Best of Breast: news for week ending 17 January 2014

A summary of  Google Alerts for Breast Cancer and Cancer for the week ending 17 January 2014.

In previous posts, I’ve bemoaned the fact that scientists have already found cures for cancer, but unfortunately they are only at the premature rat-and-mouse trial stage.

This week, it’s the turn of the naked mole rat to take centre-stage. As you can see, it’s not going to win prizes for its looks, but I don’t care – I wish I were a naked mole rat.

naked-mole-rat0_2328106b

I may be ugly and I lisp, but I’ll never get canther!  (photo of naked mole rat)

Metastasis is the theme this week.

Scientists discover how cancer cells can turn themselves into brain cells to evade capture, and in yet another example of how evil and sneaky they are, transform into brain tumours.  It explains how people in remission can later develop brain tumours.  (Not helpful for the millions of women who already have brain tumours, but may lead to the development of treatments that will prevent such metastasis in other breast cancer patients.)

In the second expose on metastasis, scientists identify two types of cancer stem cells that are necessary for metastasis to happen.  What’s interesting is that current tests that look at tumor cells circulating in the blood to help determine whether the cancer is spreading do not appear to detect one of the variants.  So a CTC (circulating tumour cell) count test may not be enough to work out whether or not a cancer will metastasise.

There’s an interesting study on how multiple sclerosis patients in Taiwan are more prone to developing cancer – the mechanism behind this is.  At the conference in Fulda that I attended last year, Dr Kenny de Meirleir of Vrige Universiteit (Free University)  Brussel, Belgium presented a talk on Myalgic encephalomylitis and CFS and inflammatory processes, in which he showed the link between inflammation and chronic illnesses – more in a later post.

1.  Could mole rats hold the key to a cure for cancer? Scientists hail ‘potentially life-changing’ breakthrough

  • Blind mole rats are one of a unique group of animals that spend their lives underground, are tolerant of very low oxygen levels (down to only 3% concentration – levels that would kill a human), have a long lifespan of more than 20 years, which is exceptional for a small rodent, and show no clear signs of ageing or age-related diseases.
  • Unlike other small rodents, mole rats have never been observed to get cancer. Researchers say that in 50 years of examining thousands of mole rats, they have never observed a single spontaneously growing cancer.
  • This particular piece of research carried out various experiments with the aim of seeing whether:
    • the blind mole rat is resistant to chemically-induced cancer growth
    • fibroblasts (connective tissue cells that play a role in wound healing) from the blind mole rat demonstrate cancer-killing properties
  • This research has demonstrated the unique abilities of the blind mole rat to resist cancer, even when directly given potent cancer-causing chemicals.
  • In the laboratory, the researchers also demonstrated how connective tissue cells called fibroblasts taken from the animal seem to play an important role in this cancer resistance. These cells prevented the growth of human cancer cells when the two types of cells were grown together in the laboratory.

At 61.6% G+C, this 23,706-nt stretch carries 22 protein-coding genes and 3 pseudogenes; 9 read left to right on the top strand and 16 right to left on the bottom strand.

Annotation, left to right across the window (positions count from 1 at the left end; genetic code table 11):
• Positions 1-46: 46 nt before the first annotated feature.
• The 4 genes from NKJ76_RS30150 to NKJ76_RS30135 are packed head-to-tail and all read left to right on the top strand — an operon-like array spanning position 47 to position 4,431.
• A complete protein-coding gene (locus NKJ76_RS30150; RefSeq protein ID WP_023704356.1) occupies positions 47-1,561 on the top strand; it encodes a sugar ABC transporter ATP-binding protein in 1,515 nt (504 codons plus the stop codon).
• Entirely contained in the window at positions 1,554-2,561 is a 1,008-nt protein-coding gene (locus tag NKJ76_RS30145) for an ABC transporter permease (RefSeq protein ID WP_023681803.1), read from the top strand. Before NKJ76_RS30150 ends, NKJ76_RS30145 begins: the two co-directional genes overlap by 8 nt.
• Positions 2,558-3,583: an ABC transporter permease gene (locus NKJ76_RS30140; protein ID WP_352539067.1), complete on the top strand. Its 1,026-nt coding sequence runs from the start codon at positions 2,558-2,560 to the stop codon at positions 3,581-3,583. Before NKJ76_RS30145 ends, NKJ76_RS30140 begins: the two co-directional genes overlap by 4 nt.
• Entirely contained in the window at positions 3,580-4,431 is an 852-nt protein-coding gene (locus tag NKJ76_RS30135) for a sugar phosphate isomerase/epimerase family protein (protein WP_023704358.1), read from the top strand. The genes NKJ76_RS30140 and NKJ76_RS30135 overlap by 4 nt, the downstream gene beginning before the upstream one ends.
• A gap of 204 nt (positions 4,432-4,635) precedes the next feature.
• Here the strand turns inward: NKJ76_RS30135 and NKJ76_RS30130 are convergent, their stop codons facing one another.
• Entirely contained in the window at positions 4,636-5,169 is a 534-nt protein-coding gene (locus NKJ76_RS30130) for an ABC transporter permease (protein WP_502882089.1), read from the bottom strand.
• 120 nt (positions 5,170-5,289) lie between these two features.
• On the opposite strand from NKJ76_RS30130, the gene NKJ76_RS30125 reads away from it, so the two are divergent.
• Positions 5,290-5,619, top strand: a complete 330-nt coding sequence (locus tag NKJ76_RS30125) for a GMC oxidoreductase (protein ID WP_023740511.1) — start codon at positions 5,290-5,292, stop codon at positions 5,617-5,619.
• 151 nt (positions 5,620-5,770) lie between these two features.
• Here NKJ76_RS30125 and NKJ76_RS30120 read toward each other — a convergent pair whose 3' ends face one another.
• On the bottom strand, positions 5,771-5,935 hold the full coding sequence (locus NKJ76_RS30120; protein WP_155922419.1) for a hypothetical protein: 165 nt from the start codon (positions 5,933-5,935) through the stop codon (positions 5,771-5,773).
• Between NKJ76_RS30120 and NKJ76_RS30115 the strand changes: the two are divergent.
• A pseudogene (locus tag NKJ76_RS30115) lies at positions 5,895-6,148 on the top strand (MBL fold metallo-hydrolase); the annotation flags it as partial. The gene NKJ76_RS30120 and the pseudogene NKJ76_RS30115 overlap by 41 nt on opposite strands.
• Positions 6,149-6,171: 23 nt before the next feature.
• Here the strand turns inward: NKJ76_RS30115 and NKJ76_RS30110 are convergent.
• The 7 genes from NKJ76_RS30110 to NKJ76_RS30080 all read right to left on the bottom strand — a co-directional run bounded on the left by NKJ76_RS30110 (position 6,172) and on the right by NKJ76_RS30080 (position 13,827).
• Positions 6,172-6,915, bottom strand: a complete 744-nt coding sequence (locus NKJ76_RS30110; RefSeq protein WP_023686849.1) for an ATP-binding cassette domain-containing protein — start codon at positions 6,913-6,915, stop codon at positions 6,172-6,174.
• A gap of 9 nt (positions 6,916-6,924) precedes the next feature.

For more information:

Pronounced cancer resistance in a subterranean rodent, the blind mole-rat, Spalaxin vivo and in vitro evidence

Chameleon

Just call me a breast cancer brain cell …

2.  How ‘chameleon-like’ breast cancer cells lead to brain tumors

  • Breast cancer cells are cellular chameleons and masquerade as neurons, allowing them to hide from the immune system, cross the blood-brain barrier and begin to form deadly brain tumors.
  • Taking samples from brain tumors which metastasised from breast cancer, researchers found that the breast cancer cells were using the brain’s most abundant chemical as a fuel source.
  • This chemical, GABA, is a neurotransmitter used for communication between neurons.
  • When compared to cells from non-metastatic breast cancer, the metastasized cells expressed a receptor for GABA, as well as for a protein that draws the transmitter into cells. This allowed the cancer cells to essentially masquerade as neurons.
  • The study also found that the cells have the ability to modify their genetic machinery and produce clones with additional survival skills. This means that as the cells increase in number, they also increase in strength.
  • The study was led by Rahul Jandial, M.D., Ph.D., a City of Hope neuro-surgeon, and is available online and scheduled for print publication in the Proceedings of the National Academy of Science in February.
  • “There remains a paucity of public awareness about cancer’s relentless endgame,” said Dr. Jandial, the doctor who led the study. “Cancer kills by spreading. In fact, 90 percent of all cancer mortality is from metastasis … The most dreaded location for cancer to spread is the brain. As we have become better at keeping cancer at bay with drugs such as Herceptin, women are fortunately living longer. In this hard-fought life extension, brain metastases are being unmasked as the next battleground for extending the lives of women with breast cancer,” he said.

For more information:  City of Hope’s blog

3.  New Breast Cancer Stem Cell Findings Explain How Cancer Spreads – Researchers identify two types of cancer stem cells (both necessary to create metastasis)

  •  Breast cancer stem cells exist in two different states and each state plays a role in how cancer spreads, according to an international collaboration of researchers.
  • This finding sheds new light on the process that makes cancer a deadly disease.
  • Cancer stem cells are responsible for metastasis – they are the seeds that mediate cancer’s spread. Now it has been discovered how they do this.
  • First, on the outside of the tumor, a type of stem cell exists in a state called the epithelial-mesenchymal transition (EMT) state.
  • These stem cells appear dormant but are very invasive and able to get into the bloodstream, where they travel to distant parts of the body.